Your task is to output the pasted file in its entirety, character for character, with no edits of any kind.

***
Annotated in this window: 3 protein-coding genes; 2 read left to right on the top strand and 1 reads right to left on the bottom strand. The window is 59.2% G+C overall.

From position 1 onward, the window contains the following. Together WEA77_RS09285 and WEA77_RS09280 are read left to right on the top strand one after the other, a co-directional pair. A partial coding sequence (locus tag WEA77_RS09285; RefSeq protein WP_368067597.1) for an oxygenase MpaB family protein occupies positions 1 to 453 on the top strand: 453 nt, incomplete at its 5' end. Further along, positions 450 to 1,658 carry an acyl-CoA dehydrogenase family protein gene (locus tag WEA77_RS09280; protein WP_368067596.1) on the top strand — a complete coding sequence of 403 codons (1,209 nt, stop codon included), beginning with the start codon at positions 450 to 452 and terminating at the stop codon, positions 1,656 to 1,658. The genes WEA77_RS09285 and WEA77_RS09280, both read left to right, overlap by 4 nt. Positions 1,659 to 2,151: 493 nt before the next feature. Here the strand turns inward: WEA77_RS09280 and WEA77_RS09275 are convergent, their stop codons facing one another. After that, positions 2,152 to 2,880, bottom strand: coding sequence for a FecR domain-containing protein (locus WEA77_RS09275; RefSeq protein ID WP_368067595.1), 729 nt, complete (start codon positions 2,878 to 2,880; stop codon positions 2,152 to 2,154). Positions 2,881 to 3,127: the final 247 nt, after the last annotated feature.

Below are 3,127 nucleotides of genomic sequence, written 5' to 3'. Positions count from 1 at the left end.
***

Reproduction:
Annotated in this window: 3 protein-coding genes; 2 read left to right on the top strand and 1 reads right to left on the bottom strand. The window is 59.2% G+C overall.

From position 1 onward, the window contains the following. Together WEA77_RS09285 and WEA77_RS09280 are read left to right on the top strand one after the other, a co-directional pair. A partial coding sequence (locus tag WEA77_RS09285; RefSeq protein WP_368067597.1) for an oxygenase MpaB family protein occupies positions 1 to 453 on the top strand: 453 nt, incomplete at its 5' end. Further along, positions 450 to 1,658 carry an acyl-CoA dehydrogenase family protein gene (locus tag WEA77_RS09280; protein WP_368067596.1) on the top strand — a complete coding sequence of 403 codons (1,209 nt, stop codon included), beginning with the start codon at positions 450 to 452 and terminating at the stop codon, positions 1,656 to 1,658. The genes WEA77_RS09285 and WEA77_RS09280, both read left to right, overlap by 4 nt. Positions 1,659 to 2,151: 493 nt before the next feature. Here the strand turns inward: WEA77_RS09280 and WEA77_RS09275 are convergent, their stop codons facing one another. After that, positions 2,152 to 2,880, bottom strand: coding sequence for a FecR domain-containing protein (locus WEA77_RS09275; RefSeq protein ID WP_368067595.1), 729 nt, complete (start codon positions 2,878 to 2,880; stop codon positions 2,152 to 2,154). Positions 2,881 to 3,127: the final 247 nt, after the last annotated feature.

Below are 3,127 nucleotides of genomic sequence, written 5' to 3'. Positions count from 1 at the left end.